“Saraband” is a mournful, heart-wrenching piece of music. It came about during the very short period of time that Bach was free from any religious responsibility in Köthen. In this relaxing, fruitful period he created six suites for unaccompanied cello, but none is as doleful as the chord-less part of the Suite No. 5 in C minor. On the first anniversary of “9/11”, over the remains of the World Trade Center, where hundreds of innocent people had lost their lives, the music selected, unsurprisingly, was this saraband. Years before that, when Ingmar Bergman wanted to reflect the feeling of utter abandonment in Viskningar och rop (Cries and Whispers, 1972), this piece of music also proved to be his best choice. But as the master filmmaker was about to wrap up his outstanding artistic career, and while he was aware of the new emotional atmosphere around it, why did he once again return to this melancholic masterpiece?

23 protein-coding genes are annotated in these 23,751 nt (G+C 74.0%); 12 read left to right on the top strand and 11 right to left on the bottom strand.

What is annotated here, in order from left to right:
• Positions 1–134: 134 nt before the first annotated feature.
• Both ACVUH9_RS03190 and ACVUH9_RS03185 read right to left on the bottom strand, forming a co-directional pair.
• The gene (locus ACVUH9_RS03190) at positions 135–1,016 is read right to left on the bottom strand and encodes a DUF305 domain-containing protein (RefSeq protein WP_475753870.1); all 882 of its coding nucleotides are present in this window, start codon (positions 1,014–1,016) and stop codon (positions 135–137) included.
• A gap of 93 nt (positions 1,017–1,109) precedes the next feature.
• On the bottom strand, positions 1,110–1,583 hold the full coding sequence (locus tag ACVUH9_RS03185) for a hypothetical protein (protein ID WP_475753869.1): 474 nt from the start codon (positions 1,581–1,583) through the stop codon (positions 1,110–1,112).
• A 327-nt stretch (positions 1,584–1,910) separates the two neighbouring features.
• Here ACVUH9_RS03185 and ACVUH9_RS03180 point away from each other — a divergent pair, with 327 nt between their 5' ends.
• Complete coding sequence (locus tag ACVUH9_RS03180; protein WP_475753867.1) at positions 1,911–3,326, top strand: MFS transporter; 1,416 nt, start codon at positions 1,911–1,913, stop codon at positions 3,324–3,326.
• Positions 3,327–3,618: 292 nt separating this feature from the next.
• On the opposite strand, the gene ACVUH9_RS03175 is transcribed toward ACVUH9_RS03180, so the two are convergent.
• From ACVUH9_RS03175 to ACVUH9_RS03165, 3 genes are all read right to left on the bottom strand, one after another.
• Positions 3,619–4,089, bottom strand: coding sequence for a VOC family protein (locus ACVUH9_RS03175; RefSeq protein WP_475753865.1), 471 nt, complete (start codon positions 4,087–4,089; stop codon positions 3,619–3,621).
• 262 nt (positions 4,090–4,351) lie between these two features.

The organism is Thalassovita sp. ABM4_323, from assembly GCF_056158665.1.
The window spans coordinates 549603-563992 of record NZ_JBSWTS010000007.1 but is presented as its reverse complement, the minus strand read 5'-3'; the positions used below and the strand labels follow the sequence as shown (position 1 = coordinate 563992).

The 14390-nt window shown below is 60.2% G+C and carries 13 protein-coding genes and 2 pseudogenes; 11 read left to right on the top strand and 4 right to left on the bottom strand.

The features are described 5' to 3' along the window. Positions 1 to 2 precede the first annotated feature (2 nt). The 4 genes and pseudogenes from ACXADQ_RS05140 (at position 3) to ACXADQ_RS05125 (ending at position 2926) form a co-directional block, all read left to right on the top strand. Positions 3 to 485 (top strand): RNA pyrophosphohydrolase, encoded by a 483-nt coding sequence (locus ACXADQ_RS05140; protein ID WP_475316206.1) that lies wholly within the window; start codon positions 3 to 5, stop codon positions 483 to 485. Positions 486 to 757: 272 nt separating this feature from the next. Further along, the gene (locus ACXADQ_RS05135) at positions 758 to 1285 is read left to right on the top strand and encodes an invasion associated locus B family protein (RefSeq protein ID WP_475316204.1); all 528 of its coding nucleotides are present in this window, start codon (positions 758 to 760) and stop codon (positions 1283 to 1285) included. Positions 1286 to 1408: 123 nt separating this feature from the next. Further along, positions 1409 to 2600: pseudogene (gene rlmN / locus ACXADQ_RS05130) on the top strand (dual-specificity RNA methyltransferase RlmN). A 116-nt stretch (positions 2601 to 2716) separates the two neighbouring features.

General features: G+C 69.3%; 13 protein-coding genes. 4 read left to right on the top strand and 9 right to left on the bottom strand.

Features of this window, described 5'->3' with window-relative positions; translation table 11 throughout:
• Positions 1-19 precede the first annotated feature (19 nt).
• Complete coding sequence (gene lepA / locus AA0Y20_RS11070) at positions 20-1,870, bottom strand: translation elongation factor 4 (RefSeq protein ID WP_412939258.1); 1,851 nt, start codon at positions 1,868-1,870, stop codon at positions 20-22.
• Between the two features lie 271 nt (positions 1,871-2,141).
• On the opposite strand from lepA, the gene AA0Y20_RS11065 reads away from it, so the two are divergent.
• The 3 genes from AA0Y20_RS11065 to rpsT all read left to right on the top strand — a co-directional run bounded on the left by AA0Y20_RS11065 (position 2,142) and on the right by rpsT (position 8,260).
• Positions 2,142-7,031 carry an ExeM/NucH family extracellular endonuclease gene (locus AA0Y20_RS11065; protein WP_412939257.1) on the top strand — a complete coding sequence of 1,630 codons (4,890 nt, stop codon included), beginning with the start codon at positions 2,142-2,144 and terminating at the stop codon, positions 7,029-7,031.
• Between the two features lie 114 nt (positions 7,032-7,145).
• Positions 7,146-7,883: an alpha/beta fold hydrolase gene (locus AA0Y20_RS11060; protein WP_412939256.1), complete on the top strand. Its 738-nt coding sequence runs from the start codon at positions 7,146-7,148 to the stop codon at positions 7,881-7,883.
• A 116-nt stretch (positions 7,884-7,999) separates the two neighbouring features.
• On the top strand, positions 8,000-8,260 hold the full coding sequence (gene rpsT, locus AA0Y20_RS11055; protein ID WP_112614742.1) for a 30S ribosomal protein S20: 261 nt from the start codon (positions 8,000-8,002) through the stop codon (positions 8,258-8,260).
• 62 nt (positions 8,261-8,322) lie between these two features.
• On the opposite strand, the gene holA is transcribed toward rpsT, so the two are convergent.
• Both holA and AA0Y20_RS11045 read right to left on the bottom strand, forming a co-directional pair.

(I invite you to follow my note on Saraband in the latest issue of “Senses of Cinema”. This note has been written for screening “Saraband” at the Melbourne Cinémathèque.)